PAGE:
The New Jersey Division of Civil Rights (DCR), in partnership with the New Jersey Coalition Against Sexual Assault (NJCASA), has released its report and recommendations to address the systemic problem of sexual harassment in New Jersey. The report entitled “Preventing and Eliminating Sexual Harassment” is the culmination of information, expertise and testimony provided by various experts, advocates, survivors and state governmental organizations concerning sexual harassment and abuse within both the workplace and in places of public accommodation. Following the release of the report, Governor Murphy announced that he will support several of the legislative initiatives recommended by the DCR to strengthen New Jersey sexual harassment law.
Sexual harassment at the workplace and in places of public accommodation are prohibited under the New Jersey Law Against Discrimination. Under New Jersey state law, employers and places of public accommodation have a legal obligation to have effective anti-harassment policies in place to prevent, stop and remediate workplace sexual harassment. The factors used by courts to determine whether an employer’s anti-harassment policy is effective are: (1) whether there are formal policies prohibiting harassment in the workplace; (2) whether there are formal and informal complaint structures for employees to report violations of the policy; (3) whether the employer provides anti-harassment training to all employees, including mandatory training for supervisors and managers; (4) whether the employer has effective sensing or monitoring mechanisms to check the trustworthiness of the policies and complaint structures; and (5) whether the employer has demonstrated an unequivocal commitment from the highest levels of the employer that harassment will not be tolerated, and commitment to the policies by consistent practice.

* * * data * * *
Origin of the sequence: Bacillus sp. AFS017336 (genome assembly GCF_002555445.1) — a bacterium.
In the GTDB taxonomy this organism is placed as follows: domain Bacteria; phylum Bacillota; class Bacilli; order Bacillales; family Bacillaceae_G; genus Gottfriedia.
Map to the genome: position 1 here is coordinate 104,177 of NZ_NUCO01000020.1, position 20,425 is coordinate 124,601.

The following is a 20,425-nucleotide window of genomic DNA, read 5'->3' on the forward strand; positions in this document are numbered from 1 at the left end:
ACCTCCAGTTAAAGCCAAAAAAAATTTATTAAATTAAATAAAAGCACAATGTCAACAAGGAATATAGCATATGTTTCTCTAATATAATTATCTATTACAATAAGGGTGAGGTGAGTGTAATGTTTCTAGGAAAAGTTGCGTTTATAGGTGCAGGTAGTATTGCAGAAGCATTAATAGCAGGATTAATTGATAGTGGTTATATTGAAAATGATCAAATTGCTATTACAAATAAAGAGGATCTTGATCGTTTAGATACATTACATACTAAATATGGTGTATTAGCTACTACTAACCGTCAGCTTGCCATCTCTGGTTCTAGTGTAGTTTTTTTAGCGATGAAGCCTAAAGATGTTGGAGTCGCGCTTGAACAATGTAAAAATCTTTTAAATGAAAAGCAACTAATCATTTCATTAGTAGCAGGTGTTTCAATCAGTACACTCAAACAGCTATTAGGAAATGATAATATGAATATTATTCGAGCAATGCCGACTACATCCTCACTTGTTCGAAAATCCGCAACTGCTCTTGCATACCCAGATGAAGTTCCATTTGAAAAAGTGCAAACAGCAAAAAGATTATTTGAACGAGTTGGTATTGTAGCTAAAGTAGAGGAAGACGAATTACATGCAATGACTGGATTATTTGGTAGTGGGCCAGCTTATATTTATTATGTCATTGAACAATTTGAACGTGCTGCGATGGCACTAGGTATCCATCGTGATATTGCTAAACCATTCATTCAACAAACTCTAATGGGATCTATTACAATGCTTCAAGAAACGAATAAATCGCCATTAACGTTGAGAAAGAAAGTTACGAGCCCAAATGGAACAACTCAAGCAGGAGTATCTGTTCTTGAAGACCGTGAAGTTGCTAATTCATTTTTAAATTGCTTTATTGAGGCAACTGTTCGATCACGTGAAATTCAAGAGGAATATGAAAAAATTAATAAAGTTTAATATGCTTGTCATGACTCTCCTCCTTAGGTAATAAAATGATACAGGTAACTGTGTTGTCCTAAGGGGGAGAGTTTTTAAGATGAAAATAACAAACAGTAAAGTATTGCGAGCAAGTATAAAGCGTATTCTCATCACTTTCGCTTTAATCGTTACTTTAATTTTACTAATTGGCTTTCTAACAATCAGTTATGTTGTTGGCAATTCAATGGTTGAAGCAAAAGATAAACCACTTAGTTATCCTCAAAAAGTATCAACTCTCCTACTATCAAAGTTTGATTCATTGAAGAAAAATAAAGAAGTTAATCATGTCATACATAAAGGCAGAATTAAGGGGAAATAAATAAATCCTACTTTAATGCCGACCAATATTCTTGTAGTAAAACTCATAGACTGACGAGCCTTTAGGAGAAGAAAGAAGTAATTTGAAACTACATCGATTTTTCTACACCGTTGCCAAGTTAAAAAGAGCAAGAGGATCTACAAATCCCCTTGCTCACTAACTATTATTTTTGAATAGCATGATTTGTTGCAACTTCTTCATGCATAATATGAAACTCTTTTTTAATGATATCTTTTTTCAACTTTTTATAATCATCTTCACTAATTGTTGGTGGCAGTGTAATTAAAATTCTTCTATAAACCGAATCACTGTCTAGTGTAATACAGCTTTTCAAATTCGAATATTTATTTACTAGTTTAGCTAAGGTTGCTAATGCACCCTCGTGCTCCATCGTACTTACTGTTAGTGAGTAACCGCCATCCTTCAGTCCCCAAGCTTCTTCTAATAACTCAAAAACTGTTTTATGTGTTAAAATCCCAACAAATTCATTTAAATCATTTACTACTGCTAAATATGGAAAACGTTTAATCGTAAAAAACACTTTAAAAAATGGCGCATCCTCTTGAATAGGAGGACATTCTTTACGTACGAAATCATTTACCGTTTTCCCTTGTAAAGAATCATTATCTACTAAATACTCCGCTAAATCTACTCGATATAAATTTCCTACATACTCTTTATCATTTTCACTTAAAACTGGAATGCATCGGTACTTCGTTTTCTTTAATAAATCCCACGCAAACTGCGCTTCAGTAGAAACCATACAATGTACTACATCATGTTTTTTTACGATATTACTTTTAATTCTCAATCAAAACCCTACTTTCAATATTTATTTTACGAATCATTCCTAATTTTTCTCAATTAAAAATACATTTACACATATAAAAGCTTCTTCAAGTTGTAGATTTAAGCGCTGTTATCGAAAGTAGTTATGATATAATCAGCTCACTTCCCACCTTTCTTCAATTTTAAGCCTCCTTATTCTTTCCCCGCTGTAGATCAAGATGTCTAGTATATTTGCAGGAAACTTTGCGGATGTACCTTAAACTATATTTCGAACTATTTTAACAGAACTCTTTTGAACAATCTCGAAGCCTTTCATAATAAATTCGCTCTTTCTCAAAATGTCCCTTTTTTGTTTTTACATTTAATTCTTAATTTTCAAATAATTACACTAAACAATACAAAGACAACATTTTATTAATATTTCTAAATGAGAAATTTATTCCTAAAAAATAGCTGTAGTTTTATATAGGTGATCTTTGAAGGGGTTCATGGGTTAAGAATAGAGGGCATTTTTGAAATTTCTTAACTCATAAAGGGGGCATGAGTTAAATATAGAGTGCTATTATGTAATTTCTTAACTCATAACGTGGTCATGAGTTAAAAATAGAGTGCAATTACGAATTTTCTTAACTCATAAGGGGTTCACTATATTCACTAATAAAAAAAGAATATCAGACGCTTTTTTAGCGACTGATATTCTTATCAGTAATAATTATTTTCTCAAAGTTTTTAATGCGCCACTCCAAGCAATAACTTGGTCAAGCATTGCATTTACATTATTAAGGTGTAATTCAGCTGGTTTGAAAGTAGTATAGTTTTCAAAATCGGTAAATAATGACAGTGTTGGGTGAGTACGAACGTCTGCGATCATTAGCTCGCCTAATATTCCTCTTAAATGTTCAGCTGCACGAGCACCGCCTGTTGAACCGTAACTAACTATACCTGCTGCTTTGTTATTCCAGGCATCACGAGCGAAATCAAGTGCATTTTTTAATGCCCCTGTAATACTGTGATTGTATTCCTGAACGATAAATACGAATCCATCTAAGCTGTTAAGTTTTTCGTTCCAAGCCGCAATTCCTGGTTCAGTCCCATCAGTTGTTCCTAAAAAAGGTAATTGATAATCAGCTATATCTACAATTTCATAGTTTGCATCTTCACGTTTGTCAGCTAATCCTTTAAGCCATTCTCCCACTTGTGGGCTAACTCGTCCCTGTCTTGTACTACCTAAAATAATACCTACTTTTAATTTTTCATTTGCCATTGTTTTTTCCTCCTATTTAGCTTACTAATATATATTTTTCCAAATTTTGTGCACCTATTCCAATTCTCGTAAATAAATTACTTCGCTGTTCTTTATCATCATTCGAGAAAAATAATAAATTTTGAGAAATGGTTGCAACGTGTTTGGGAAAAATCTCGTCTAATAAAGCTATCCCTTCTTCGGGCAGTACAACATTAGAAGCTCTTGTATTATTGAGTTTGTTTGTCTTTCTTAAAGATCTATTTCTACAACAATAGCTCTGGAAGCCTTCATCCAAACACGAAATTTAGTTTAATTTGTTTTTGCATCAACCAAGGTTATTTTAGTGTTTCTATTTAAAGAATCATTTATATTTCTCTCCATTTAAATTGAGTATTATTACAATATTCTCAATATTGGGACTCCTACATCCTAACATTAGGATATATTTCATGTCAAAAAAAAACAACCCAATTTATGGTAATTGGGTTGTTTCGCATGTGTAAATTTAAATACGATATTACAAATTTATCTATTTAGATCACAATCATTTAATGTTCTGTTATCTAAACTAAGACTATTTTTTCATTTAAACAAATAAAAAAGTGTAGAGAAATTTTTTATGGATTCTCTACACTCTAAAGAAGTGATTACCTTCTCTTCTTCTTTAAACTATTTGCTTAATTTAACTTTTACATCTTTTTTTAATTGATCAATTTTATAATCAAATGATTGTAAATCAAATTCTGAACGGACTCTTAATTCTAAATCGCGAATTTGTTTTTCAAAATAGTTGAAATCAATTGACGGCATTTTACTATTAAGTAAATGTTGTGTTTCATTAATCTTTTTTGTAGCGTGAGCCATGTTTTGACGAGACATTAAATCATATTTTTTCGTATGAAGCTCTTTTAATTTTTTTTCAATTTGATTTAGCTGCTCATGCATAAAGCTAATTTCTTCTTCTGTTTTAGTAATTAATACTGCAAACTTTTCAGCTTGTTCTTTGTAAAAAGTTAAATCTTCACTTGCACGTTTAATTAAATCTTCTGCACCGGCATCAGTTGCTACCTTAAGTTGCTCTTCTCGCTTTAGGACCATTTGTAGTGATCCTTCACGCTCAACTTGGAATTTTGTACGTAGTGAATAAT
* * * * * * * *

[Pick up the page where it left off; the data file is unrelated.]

Employers who fail to have effective anti-harassment policies in place can be held liable for the sexual harassment of employees by supervisors, co-employees, customers or other persons associated with the business. Similarly, places of public accommodations must also take affirmative and proactive steps to assure invitees are not subjected to sexual harassment while at their place of public accommodation. Places of public accommodation are businesses, agencies, organizations or other entities that are open to the public. For example, schools, retail establishments, governmental buildings and governmental campaigns are viewed as places of public accommodation. As with any employer, places of public accommodations have the same duties to have effective anti-harassment policies in place that prevent and keep persons safe from sexual harassment.